Well done, Steve.  Have you considered writing sea stories for publication?  You might be able to make enough money to buy all the suggested spares, and a new much larger boat on which to stow them!
Best wishes.
Bill
Title: Re: Engine Spares for a Long Cruise
Post by: arthur on October 16, 2008, 04:56:14 PM
Waterdog,

You know more about your boat than I do about my six speed fold-up bike.

My opinion was meant to be a little silly; however, I would do something closer to what I suggested than haul all the parts that have been suggested you should have on board.   What if you made a list of all the parts and phone numbers of where to order the parts from and just take said list along with you.   UPS delivers all over the world and most likely in Mexico too.   Hanging out at a new marina waiting for a part could be good therapy for you and your family. 

P.S.  Stu - Waterdog sounds like the tech person Mainsheet is looking for Catalina 34's.    :D
Title: Re: Engine Spares for a Long Cruise
Post by: waterdog on October 16, 2008, 05:15:42 PM

P.S.  Stu - Waterdog sounds like the tech person Mainsheet is looking for Catalina 34's.    :D

Arthur,

If we burn half the c34 fleet to the waterline following my technical advice, it won't necessarily increase the value of your boat...
Title: Re: Engine Spares for a Long Cruise
Post by: Stu Jackson on October 16, 2008, 06:08:35 PM
FWIW, we keep a spreadsheet inventory of everything we've ever purchased for the boat, including the parts #s.

Doesn't everyone? :D
Title: Re: Engine Spares for a Long Cruise
Post by: arthur on October 16, 2008, 06:22:09 PM
Waterdog,

There you go.  Stu has all the part numbers you need, I bet.  And, where he bought them.  Ole!

P.S.   I believe you could maybe say half the fleet of 34's with your knowledge.
Title: Re: Engine Spares for a Long Cruise
Post by: waterdog on October 21, 2008, 03:02:45 PM
Ah yes, lest we forget.  My final list:

Oil  8L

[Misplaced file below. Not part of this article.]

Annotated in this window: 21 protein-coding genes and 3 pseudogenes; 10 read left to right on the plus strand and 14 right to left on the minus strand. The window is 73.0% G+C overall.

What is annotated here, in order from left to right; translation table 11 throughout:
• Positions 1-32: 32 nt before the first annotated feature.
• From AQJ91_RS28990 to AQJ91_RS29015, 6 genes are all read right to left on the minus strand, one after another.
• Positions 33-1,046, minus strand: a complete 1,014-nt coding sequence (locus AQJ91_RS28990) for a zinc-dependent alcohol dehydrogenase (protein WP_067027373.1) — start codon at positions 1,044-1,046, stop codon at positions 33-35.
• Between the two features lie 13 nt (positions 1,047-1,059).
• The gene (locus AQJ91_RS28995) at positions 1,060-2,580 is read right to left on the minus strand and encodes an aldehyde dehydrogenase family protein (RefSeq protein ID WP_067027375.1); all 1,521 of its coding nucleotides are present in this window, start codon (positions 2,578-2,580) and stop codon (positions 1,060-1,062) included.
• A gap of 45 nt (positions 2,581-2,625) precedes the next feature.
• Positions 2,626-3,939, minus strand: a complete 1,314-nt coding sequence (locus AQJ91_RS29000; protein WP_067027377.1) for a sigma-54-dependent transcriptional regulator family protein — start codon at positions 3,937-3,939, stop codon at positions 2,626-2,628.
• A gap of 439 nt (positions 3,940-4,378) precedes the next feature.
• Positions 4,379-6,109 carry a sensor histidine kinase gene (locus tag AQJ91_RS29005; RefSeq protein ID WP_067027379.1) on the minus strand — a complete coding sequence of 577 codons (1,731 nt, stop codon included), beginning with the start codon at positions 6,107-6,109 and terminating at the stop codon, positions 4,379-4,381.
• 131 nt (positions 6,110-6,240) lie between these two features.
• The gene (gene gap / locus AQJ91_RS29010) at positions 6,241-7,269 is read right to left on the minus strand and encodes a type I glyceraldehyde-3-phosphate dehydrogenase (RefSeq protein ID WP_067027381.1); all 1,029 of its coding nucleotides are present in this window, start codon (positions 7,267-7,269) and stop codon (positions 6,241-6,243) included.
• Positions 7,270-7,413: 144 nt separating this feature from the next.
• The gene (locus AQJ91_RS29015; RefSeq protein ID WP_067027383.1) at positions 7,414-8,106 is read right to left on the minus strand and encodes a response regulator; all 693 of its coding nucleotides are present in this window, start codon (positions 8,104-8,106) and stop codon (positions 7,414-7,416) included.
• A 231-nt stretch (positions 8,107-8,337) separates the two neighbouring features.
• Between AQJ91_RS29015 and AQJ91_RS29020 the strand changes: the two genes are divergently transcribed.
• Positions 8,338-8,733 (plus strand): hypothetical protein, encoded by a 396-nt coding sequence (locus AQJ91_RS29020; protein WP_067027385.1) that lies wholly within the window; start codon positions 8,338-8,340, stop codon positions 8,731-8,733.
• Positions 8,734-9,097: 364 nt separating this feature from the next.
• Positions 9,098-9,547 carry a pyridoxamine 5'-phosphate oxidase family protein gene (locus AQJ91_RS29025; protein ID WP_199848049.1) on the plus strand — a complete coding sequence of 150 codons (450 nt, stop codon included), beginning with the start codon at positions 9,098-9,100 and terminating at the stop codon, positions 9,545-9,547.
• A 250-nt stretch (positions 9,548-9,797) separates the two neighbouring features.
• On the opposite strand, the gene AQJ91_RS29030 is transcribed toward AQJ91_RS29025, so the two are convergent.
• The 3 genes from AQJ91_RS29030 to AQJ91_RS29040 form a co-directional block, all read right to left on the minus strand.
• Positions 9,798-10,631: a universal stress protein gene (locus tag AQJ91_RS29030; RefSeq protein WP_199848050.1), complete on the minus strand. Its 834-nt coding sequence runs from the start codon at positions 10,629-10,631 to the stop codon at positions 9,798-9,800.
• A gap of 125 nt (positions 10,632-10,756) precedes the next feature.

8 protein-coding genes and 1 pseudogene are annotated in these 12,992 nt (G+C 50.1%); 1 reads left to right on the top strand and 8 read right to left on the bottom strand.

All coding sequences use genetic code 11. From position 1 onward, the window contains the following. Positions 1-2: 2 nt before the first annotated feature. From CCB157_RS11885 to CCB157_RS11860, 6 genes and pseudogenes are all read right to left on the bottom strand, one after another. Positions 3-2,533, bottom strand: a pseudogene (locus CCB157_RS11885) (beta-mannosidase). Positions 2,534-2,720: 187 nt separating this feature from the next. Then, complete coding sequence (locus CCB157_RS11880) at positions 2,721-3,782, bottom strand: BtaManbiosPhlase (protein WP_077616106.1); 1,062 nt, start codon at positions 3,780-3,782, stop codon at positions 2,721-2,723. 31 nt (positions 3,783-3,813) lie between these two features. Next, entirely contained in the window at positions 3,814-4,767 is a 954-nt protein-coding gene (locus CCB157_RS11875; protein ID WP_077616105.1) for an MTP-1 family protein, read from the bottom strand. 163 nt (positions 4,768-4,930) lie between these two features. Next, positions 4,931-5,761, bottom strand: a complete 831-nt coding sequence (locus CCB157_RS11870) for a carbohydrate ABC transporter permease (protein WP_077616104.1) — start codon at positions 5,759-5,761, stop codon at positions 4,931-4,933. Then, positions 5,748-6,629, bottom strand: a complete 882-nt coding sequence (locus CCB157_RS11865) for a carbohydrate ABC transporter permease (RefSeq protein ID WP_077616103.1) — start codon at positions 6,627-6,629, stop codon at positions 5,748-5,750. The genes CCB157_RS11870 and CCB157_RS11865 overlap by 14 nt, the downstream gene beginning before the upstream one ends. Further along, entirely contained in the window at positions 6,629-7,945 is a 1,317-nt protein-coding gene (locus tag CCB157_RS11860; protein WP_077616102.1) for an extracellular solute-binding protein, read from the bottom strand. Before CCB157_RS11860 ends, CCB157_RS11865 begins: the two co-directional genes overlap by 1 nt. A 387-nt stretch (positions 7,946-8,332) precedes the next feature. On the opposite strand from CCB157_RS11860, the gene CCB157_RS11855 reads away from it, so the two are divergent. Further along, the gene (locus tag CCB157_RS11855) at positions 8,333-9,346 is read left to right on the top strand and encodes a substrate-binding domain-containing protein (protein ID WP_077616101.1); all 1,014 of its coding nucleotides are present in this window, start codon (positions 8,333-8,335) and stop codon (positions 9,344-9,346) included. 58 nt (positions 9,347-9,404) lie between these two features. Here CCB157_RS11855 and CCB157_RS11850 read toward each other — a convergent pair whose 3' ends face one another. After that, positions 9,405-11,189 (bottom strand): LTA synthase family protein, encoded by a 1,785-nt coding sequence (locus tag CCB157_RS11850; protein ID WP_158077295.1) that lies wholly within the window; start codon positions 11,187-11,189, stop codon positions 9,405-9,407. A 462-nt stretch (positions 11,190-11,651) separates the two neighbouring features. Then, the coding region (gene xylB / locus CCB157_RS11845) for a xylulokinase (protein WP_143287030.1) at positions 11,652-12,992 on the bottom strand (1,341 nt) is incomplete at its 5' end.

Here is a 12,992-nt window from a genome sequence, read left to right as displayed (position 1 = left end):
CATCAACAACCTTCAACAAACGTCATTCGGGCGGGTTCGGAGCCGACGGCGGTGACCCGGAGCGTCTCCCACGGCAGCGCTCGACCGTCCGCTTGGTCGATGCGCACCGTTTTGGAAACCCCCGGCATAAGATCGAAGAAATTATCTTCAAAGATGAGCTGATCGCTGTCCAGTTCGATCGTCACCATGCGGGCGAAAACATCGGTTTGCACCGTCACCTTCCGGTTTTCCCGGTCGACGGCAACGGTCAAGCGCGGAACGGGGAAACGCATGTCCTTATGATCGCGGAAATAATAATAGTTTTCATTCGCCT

Oil Filters   4
Hose - various    
Primary Fuel Filter - 6
Secondary Fuel Filter - 2   
Belts - 3    
Injector Nozzle -3    
Glow plug - 3   
Fuel Lift Pump   
Impellers   - 2
Pencil Zinc - 2   
Raw Water Pump   
Heat Exchanger Gasket 3"   
Thermostat 160 deg   
Thermostat Gasket   

I haven't disregarded your other excellent recommendations - it's just that most of them have ended up on other lists - not my engine spares and supplies list.   There are a few I left out - head gasket, fresh water pump, oil pump.  Still noodling on starter bits - need to talk to the tractor store...   

Ooops.  Edit.  Forgot the alternator and regulator.  There's a new one that's part of another list "Electrical Upgrades".  The old one will become spare...
Title: Re: Engine Spares for a Long Cruise
Post by: Craig Illman on October 21, 2008, 03:16:52 PM
Steve - Not a fresh water pump too?

Craig

ps As suggested earlier, change the injectors and glow plugs, save the old ones as spares.

Title: Re: Engine Spares for a Long Cruise
Post by: Stu Jackson on October 21, 2008, 04:11:18 PM
Good list and quantities.  I'd suggest more zincs and impellers - they're small, take up less space for "extras" and are hard to come by "out there" for our specific engines and pumps.  List looks good for a year or two of cruising.
Title: Re: Engine Spares for a Long Cruise
Post by: Roger Blake on October 21, 2008, 06:05:08 PM
Where the heck is the beer, wine, and spirits for the human engine?...jeez folks...priorities...oh, I forgot, safety too...
Title: Re: Engine Spares for a Long Cruise
Post by: Ron Hill on October 21, 2008, 06:26:59 PM
Steve : With all of the suggestions, you also need the knowledge of having the correct tools to replace those items! 
A good example are your injectors!!  They use a couple of sockets and metrics that I didn't normally have on board!!  So read the old Tech note articles and make sure that you have the correct tools to do the job or the spare part may be of little value !!!  A thought.   
Title: Re: Engine Spares for a Long Cruise
Post by: waterdog on October 21, 2008, 08:53:24 PM
Steve - Not a fresh water pump too?

Craig

ps As suggested earlier, change the injectors and glow plugs, save the old ones as spares.



I think I will change those injectors and glow plugs.  Passes the test Ron suggests too.   But I have a mental block on the fresh water pump.   I have this strong feeling it will never fail.   It's not rational.   Will it fail, Craig?